In both industrial and academic labs, complex mixtures, either biochemically generated or naturally occurring, are routinely separated and analysed during discovery, development and manufacturing. Obtaining a pure and high-quality end product is the ultimate goal with chromatography, the method of choice for these complex separations.
Chromatography refers to the scientific laboratory techniques used to separate components from a mixture. It involves passing a compound mixture dissolved in a “mobile phase” through a “stationary phase,” separating and collecting the analyte(s) to be purified from other molecules in the mixture. This technology spans a breadth of diverse applications, including basic research, drug discovery, forensics, environmental testing, athlete drug testing and food/beverage quality control.
Two-step preparative purification involves using the faster yet often crude purification method of flash liquid chromatography (flash-LC) followed by high-performance liquid chromatography (HPLC) to achieve larger quantities and higher-quality purified material with potential time savings and reduced costs.
Although there are many ways to perform chromatography, the focus of this article is flash-LC followed by HPLC. There isn’t one perfect protocol suited for every separation purpose; therefore, optimizing a method for your particular application is recommended. With the suggestions listed in this article and a little upfront reading and testing, you will easily purify the component(s) you’re looking for.
First step: Flash-LC purification
Flash-LC is routinely used at a research-lab scale (using milligram to gram amounts), as well as at a larger, industrial scale (using grams to kilograms amounts). Advances made by instrument manufacturers have provided scientists with reliable, automated flash-LC purification hardware for the laboratory, easy-to-use software and dependable pre-packed columns. The drawback to using flash chromatography for purification is the lower resolution inherent with this method. Flash-LC columns use larger particle sizes and column capacity, allowing for a larger amount of starting material, but at the cost of resolution and purity. If the compound does not require higher purity, or if HPLC will be performed in the next step, this might be the choice for you. Here are some considerations and tips for performing flash-LC.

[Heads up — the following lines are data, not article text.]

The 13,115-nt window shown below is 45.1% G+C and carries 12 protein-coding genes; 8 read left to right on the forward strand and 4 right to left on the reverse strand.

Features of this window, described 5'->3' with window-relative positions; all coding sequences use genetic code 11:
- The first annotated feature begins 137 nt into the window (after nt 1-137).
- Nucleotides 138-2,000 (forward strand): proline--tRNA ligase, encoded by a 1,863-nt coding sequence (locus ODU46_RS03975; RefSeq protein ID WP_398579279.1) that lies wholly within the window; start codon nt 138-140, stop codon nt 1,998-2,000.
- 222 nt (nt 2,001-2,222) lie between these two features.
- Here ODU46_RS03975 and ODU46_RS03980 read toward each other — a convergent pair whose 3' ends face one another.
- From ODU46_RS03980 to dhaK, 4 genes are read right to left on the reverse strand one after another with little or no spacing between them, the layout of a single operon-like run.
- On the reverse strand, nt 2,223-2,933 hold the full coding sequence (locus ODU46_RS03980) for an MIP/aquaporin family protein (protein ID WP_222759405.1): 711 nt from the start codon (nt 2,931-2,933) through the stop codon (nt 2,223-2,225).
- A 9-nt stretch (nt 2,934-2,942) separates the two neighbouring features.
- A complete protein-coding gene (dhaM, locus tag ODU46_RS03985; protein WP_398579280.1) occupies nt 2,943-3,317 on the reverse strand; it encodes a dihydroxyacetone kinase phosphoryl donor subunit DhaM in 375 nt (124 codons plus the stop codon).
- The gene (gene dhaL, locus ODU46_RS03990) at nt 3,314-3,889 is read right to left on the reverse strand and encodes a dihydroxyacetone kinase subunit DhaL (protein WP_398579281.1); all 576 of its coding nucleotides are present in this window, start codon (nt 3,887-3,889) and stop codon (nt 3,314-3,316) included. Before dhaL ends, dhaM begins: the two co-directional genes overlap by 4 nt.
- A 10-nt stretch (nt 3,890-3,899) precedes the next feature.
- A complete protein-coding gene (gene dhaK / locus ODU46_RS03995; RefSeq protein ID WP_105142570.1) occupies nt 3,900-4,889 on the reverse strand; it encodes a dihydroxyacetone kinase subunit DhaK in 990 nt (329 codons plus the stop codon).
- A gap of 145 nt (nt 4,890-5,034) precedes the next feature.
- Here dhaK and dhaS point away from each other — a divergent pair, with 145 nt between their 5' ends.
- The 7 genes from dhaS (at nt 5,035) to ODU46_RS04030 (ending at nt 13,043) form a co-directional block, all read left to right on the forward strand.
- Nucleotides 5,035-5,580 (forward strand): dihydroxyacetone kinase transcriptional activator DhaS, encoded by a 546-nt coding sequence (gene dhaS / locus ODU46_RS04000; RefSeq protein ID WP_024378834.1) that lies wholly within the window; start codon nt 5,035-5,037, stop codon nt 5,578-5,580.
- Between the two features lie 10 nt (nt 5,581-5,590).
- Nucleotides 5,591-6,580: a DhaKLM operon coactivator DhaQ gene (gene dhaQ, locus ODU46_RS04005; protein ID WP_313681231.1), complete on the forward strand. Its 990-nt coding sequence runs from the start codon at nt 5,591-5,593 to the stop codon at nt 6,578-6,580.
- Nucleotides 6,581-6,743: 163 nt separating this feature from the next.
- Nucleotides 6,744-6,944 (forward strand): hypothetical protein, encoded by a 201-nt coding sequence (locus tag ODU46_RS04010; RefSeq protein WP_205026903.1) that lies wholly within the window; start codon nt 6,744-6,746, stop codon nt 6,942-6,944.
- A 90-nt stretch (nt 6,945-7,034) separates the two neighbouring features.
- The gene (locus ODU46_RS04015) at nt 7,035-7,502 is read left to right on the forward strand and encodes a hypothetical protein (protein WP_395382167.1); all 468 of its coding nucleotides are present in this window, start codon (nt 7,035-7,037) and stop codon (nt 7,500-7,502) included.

Determining the solvent system
The purity of a sample (i.e., how many compounds are in the mixture) can be qualitatively determined using thin-layer chromatography (TLC) and the relative polarities of the components. Screening for the optimal mobile and stationary phases upfront with TLC will save time and money. Depending on the solvent being used, you might need to run the column in the hood because of potentially hazardous fumes. Instruments on the market today offer containment and exhaust systems for the fraction collector, so the instrument can be run outside of a hood without jeopardizing safety.
The separation achieved with a TLC plate can be used to determine the best method for the first purification step using flash chromatography. Some manufactures have software that lets the user enter the values generated from the TLC plates and then use this information to calculate the best flash-LC method for the compound.
Determining the column to use
Consider the sample size when choosing the separation column. Column-loading capacities vary and are determined by particle size and volume. In general, the maximum loading capacity of flash-LC columns is approximately 10% of the silica weight. The larger columns have the capacity to handle kilogram quantities, but if you don’t have that much starting material, you are only wasting money on the silica and extra solvents to run these large columns. After deciding on a column, matrix and solvent, you are ready to perform a flash separation.
Packing or purchasing a column